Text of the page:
David Cameron really doesn't like the Scottish National Party. But neither is he obliged to.
Nowhere is this more apparent than at Prime Minister's Questions where, on a weekly basis, SNP MPs line-up to ritually abuse the First Lord of the Treasury. We had four of them in the queue today. And his Lordship appears to have had enough of it.
Today's pre-cooked gripe centred on the Government's proposals for so-called English Votes for English Laws. This is often shortened to EVEL, which is exactly how the Scots Nats regard the idea.
The formal announcement on what's planned isn't due to be made until tomorrow but, essentially, EVEL will mean that MPs representing English constituencies will have the final say on England-only legislation. The changes were prompted by the promise - made by Mr Cameron during last year's Scottish referendum campaign - to devolve further powers from Westminster to Holyrood.
But the SNP are classically unimpressed. First to the oche was newly-elected Angela Crawley who complained that EVEL would affect her rights as an MP. The Prime Minister said the plan would lead to greater fairness.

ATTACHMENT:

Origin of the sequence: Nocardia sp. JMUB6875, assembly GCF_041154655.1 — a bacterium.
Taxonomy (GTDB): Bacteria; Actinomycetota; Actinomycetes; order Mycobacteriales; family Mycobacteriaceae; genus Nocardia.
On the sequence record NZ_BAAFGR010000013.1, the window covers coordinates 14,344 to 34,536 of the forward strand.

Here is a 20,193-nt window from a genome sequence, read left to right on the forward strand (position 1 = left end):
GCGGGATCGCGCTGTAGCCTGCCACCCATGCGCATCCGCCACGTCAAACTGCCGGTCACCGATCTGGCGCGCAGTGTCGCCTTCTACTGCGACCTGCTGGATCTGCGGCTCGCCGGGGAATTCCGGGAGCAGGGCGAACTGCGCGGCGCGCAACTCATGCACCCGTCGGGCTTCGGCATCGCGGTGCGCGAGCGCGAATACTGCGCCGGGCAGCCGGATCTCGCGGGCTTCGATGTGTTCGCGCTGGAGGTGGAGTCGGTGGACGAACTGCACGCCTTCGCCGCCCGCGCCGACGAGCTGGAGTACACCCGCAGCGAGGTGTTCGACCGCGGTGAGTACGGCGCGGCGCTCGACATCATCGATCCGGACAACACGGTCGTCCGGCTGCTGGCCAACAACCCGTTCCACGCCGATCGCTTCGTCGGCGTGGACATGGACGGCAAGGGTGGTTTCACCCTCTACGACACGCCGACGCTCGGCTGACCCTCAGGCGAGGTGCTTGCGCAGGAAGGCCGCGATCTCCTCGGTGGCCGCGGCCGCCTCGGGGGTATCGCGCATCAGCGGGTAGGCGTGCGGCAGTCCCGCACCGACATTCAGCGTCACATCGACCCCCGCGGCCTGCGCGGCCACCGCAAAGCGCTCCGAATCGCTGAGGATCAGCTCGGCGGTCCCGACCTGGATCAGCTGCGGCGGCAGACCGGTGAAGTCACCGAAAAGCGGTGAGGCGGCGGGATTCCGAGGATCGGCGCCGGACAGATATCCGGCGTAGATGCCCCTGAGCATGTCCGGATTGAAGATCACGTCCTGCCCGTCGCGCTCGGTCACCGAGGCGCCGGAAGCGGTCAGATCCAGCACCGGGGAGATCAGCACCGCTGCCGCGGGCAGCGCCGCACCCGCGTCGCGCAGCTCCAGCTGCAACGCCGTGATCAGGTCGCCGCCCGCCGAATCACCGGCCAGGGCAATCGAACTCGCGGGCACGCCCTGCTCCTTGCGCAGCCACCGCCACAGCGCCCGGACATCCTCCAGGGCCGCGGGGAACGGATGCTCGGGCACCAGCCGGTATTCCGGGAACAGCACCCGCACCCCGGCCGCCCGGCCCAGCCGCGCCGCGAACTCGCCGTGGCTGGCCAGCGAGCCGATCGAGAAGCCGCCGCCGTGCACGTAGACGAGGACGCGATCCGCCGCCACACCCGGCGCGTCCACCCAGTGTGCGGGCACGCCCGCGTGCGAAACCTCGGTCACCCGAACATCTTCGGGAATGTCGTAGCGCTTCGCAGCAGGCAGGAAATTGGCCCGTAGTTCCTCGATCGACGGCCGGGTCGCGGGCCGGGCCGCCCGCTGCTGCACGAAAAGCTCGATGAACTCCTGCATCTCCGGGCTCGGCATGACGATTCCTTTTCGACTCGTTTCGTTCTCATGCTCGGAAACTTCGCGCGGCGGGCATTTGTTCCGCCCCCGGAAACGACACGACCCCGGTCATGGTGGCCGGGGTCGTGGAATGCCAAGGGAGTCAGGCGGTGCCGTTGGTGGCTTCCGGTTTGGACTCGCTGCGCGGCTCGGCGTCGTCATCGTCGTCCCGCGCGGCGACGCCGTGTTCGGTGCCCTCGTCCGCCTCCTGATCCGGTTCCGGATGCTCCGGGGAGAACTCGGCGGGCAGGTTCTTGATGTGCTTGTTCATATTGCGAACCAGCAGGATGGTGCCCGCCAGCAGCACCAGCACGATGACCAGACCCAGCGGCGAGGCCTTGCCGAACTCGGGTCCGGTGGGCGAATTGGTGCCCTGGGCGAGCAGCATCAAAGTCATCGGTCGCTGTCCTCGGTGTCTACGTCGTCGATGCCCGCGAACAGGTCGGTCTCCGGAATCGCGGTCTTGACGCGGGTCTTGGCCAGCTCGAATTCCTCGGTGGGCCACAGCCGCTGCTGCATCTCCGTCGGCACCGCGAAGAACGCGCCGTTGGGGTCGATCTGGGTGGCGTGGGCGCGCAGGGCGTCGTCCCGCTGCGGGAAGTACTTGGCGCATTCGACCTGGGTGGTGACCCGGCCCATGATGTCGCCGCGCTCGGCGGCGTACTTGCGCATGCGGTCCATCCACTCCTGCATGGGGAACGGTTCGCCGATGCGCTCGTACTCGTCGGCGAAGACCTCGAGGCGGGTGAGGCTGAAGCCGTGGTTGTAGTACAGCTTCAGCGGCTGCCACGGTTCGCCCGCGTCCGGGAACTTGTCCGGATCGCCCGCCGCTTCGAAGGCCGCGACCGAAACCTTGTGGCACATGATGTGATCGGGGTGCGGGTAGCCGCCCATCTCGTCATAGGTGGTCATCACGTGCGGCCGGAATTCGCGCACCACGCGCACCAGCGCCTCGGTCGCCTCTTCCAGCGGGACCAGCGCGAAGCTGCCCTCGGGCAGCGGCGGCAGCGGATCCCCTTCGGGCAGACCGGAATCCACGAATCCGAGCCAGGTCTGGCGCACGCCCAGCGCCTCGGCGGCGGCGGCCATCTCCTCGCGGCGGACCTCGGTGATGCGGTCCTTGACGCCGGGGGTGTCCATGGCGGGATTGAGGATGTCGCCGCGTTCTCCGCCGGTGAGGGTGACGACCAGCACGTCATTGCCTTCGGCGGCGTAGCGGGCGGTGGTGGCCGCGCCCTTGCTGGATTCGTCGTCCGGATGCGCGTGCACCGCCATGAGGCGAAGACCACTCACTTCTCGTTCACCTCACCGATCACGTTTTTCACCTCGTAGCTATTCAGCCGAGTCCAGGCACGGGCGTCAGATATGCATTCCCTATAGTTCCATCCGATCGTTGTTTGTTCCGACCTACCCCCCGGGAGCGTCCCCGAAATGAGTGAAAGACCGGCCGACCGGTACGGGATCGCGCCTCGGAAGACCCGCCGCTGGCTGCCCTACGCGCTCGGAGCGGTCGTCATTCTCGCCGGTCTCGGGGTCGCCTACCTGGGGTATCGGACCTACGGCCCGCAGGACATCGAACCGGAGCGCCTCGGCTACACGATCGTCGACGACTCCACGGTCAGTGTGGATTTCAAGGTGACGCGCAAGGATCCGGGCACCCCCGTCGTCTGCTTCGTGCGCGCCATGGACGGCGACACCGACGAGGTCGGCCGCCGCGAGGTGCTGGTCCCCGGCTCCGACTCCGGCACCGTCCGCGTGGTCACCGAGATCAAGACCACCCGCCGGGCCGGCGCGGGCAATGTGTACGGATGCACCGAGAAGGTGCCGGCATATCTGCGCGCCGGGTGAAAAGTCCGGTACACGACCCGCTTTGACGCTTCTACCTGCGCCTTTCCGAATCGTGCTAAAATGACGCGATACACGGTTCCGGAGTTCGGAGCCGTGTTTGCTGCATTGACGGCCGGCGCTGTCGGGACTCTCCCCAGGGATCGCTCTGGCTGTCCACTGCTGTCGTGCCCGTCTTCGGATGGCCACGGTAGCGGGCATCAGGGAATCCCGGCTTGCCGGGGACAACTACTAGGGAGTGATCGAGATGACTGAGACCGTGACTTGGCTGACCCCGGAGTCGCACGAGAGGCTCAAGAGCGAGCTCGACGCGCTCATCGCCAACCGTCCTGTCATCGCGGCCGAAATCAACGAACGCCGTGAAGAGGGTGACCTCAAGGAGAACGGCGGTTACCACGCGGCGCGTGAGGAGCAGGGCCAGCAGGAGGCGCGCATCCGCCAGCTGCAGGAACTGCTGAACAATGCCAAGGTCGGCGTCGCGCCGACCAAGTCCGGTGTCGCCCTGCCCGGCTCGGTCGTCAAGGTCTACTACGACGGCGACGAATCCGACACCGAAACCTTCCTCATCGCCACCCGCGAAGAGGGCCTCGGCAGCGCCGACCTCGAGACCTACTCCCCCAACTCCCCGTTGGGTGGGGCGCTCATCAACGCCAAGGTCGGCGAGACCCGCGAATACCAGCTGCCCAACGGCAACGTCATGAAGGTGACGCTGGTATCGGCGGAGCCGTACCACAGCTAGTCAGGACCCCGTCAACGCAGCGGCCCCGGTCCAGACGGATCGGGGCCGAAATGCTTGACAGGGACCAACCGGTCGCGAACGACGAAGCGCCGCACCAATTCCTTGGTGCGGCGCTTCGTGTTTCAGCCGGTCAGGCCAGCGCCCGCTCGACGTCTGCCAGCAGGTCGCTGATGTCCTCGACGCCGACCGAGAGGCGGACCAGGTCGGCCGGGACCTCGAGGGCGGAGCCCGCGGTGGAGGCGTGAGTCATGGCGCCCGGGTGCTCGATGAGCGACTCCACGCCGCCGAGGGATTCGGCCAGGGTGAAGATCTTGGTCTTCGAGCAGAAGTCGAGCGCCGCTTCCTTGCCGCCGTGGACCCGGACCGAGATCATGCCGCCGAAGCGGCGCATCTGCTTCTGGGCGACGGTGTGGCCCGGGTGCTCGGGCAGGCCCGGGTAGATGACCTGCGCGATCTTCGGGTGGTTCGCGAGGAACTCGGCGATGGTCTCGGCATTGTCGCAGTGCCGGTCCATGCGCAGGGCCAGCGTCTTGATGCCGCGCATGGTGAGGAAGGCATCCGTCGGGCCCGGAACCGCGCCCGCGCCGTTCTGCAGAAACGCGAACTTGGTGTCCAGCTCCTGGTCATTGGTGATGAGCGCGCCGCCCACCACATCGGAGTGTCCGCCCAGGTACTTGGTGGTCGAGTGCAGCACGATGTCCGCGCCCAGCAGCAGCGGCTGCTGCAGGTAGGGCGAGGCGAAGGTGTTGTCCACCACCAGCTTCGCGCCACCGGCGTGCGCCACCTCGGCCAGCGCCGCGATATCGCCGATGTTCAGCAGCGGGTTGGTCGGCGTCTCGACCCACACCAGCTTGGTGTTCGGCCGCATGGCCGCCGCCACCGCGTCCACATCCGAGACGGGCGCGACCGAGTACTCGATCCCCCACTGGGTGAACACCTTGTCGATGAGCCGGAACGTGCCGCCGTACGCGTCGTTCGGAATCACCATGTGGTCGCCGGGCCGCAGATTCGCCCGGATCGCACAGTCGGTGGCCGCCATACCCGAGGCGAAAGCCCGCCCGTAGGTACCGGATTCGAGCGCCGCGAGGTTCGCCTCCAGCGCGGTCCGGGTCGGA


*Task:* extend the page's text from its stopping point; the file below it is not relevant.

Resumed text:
Her Westminster leader Angus Robertson - watched adoringly by Alec Salmond, ever-keen to be in full camera view - was next up. He barked that Scottish MPs would be "excluded from parts of the democratic process in Westminster." Mr Cameron said the proposals were "measured and sensible," and asked Mr Robertson to start having a think about what exactly the SNP were going to do with all the new powers their colleagues in the Scottish Parliament were about to get. Oh, and why weren't they arguing to be given responsibility for state pensions in Scotland?
The third SNP sharpshooter was waistcoated Neil Gray who moaned that a "second class status" for Scottish MPs would be created. The Prime Minister said this left him "baffled" given that he understood the whole point of the Scottish National Party was to exclude themselves from the UK Parliament altogether.
And bringing up the rear was similarly attired Chris Law (on the hottest day of the year) who only got halfway through his rehash of well-worn foibles before Speaker Bercow told him to sit down as the House already had "the gist" of his rant.
With 58 SNPs now in Parliament, such mass ambushes are already familiar fayre at PMQs and are destined to be so for the rest of the Parliament.
But it is already noticeable that Mr Cameron - who is prone to losing his temper at the Despatch Box - is getting better at dealing with them.
The response of non-SNP MPs to the onslaught - particularly on the Labour side with a new leader on the way - will be equally interesting to watch as the weeks and months tick by.